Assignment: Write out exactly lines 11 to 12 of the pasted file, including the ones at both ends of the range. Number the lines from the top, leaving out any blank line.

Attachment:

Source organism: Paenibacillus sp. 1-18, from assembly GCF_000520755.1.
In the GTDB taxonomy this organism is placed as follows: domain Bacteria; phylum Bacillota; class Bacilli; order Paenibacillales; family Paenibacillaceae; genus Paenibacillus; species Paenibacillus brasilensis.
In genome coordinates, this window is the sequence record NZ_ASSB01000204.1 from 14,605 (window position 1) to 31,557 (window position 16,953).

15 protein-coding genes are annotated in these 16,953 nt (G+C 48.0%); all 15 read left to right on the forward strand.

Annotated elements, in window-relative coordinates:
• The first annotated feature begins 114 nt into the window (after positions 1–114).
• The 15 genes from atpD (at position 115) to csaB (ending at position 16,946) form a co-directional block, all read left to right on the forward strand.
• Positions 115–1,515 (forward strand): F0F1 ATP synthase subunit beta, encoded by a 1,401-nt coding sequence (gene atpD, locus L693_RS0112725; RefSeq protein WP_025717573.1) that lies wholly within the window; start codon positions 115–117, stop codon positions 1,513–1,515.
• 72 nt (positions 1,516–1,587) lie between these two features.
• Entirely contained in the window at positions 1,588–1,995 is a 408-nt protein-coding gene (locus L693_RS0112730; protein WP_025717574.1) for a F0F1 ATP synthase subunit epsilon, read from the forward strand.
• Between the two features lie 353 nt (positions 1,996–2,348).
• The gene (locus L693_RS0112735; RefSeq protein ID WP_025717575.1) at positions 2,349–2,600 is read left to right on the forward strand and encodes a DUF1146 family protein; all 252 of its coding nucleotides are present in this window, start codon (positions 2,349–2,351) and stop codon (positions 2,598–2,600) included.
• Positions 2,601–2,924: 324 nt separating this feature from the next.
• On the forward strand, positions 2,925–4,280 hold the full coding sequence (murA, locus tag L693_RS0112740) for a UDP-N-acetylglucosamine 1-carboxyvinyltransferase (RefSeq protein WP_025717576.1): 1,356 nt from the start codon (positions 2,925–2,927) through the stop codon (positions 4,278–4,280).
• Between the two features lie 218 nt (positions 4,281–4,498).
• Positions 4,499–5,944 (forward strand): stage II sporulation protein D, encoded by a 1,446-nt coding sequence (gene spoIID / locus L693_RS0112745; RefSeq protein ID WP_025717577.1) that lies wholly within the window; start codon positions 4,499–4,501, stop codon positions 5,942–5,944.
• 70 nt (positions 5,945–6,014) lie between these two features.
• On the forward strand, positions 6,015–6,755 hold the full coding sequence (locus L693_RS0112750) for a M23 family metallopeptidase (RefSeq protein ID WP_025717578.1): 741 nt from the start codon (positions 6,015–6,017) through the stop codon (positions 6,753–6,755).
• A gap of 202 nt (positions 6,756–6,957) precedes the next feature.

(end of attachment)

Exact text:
• Between the two features lie 353 nt (positions 1,996–2,348).
• The gene (locus L693_RS0112735; RefSeq protein ID WP_025717575.1) at positions 2,349–2,600 is read left to right on the forward strand and encodes a DUF1146 family protein; all 252 of its coding nucleotides are present in this window, start codon (positions 2,349–2,351) and stop codon (positions 2,598–2,600) included.